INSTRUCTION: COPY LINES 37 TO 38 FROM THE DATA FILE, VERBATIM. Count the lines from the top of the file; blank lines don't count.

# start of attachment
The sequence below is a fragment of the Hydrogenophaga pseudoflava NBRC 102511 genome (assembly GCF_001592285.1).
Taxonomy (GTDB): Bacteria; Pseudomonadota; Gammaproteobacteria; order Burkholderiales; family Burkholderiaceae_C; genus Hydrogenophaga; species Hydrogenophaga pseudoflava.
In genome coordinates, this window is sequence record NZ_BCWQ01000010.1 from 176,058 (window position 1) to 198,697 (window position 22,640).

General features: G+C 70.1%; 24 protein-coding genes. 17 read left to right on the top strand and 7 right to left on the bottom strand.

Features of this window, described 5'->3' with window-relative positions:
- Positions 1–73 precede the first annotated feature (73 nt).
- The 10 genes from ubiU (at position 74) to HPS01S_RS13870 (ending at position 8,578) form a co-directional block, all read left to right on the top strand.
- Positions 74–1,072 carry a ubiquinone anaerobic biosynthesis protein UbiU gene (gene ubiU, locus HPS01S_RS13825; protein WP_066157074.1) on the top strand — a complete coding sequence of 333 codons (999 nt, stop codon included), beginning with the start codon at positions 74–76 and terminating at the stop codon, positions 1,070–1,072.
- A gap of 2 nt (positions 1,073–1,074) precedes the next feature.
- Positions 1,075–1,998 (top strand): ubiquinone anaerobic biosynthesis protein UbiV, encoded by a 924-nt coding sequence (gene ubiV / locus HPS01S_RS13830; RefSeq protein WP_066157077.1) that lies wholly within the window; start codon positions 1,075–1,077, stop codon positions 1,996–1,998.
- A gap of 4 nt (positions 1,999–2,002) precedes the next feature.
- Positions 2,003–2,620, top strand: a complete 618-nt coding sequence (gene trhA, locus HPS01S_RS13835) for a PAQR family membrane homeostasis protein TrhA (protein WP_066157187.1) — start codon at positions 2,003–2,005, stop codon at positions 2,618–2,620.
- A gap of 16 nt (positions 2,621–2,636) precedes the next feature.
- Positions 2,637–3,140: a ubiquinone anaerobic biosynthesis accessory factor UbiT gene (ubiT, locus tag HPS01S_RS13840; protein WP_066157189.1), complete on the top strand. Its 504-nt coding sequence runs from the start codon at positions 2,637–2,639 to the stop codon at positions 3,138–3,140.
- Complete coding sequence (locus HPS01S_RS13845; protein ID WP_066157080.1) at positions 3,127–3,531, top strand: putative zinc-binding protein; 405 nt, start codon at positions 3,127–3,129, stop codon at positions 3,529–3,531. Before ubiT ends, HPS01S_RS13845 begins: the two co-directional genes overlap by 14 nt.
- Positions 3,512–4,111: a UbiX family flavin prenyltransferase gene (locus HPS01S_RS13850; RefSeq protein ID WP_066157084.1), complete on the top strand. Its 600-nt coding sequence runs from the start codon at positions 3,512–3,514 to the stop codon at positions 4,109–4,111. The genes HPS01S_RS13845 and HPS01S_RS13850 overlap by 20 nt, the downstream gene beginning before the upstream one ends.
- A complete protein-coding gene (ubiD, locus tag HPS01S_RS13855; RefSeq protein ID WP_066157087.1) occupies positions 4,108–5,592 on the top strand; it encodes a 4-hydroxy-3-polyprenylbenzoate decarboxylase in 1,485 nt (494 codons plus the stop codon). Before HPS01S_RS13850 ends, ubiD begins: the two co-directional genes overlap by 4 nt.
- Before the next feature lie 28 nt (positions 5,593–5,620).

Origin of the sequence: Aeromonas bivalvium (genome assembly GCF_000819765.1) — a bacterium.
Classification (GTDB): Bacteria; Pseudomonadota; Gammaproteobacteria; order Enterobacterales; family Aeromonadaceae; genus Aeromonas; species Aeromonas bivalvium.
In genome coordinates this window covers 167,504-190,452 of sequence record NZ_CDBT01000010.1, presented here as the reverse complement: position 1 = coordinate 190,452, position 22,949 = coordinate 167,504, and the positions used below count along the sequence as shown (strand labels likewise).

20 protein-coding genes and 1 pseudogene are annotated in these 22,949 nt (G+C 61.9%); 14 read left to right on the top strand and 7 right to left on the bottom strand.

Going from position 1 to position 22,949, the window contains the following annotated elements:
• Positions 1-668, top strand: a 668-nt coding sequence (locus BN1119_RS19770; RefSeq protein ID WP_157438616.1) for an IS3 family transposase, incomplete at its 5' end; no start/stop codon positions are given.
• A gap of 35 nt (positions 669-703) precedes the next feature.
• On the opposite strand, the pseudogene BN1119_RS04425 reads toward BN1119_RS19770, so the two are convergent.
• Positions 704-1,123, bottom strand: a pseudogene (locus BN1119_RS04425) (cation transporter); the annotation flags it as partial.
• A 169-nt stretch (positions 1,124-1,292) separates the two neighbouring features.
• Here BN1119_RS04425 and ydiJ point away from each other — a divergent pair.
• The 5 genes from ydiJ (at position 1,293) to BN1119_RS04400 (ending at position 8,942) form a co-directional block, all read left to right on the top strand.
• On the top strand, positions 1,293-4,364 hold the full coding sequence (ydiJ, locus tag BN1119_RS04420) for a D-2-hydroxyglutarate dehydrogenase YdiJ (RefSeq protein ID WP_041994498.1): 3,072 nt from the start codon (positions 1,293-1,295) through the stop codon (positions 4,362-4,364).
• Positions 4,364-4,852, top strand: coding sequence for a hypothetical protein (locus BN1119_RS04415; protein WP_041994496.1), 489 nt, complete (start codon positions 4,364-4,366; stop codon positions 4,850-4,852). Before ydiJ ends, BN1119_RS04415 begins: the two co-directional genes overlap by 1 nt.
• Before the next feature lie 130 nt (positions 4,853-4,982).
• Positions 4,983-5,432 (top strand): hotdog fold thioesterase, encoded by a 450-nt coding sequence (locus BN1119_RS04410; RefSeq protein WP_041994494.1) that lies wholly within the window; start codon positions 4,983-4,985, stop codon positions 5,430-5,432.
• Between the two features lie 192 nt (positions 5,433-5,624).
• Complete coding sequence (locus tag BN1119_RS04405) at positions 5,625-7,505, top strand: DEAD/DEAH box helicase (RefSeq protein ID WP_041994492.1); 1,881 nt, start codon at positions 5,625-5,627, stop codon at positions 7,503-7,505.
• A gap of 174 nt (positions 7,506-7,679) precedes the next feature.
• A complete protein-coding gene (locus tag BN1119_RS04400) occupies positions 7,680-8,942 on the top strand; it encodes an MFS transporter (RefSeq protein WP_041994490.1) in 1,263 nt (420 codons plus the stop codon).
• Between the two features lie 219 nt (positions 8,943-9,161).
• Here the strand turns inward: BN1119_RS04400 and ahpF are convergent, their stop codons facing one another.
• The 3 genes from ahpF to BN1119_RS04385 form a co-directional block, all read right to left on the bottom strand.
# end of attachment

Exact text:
• A gap of 174 nt (positions 7,506-7,679) precedes the next feature.
• A complete protein-coding gene (locus tag BN1119_RS04400) occupies positions 7,680-8,942 on the top strand; it encodes an MFS transporter (RefSeq protein WP_041994490.1) in 1,263 nt (420 codons plus the stop codon).